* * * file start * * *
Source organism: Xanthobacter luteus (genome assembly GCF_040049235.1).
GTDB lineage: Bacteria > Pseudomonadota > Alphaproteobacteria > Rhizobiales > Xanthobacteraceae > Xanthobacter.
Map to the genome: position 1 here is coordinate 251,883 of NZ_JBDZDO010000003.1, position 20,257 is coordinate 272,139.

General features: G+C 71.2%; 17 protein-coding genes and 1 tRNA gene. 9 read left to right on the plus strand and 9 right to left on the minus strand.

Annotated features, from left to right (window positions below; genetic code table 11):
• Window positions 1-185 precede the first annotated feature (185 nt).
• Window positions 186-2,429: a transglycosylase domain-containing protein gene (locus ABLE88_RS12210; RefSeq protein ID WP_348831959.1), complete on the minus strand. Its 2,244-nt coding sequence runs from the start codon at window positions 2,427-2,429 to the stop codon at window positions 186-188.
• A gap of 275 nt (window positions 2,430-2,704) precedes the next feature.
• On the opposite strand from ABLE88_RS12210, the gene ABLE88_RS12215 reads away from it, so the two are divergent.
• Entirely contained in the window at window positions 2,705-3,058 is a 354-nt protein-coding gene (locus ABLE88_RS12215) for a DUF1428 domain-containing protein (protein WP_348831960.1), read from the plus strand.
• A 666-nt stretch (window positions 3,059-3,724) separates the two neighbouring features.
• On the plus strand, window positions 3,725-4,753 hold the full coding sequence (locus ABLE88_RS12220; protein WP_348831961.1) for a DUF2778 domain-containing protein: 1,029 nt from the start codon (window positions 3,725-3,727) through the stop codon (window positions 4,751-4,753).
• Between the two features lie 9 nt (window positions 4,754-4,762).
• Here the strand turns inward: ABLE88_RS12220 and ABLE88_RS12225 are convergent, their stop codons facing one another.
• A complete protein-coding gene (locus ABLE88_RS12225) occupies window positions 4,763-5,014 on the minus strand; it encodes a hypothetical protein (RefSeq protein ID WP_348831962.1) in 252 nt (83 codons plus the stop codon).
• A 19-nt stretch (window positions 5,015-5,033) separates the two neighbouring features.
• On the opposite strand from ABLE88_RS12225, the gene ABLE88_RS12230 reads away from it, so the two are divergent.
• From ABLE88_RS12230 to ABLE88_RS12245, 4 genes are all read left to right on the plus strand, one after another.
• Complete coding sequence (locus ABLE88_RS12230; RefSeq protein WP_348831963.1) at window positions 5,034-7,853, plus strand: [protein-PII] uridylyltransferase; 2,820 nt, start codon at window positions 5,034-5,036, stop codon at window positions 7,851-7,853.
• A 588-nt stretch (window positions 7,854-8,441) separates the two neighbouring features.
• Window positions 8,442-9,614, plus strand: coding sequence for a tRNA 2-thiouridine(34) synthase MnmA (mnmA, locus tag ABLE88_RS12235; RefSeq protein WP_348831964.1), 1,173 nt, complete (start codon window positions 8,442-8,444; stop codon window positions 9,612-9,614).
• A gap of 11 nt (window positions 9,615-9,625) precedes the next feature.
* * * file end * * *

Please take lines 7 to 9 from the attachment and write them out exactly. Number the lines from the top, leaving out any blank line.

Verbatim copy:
• Window positions 186-2,429: a transglycosylase domain-containing protein gene (locus ABLE88_RS12210; RefSeq protein ID WP_348831959.1), complete on the minus strand. Its 2,244-nt coding sequence runs from the start codon at window positions 2,427-2,429 to the stop codon at window positions 186-188.
• A gap of 275 nt (window positions 2,430-2,704) precedes the next feature.
• On the opposite strand from ABLE88_RS12210, the gene ABLE88_RS12215 reads away from it, so the two are divergent.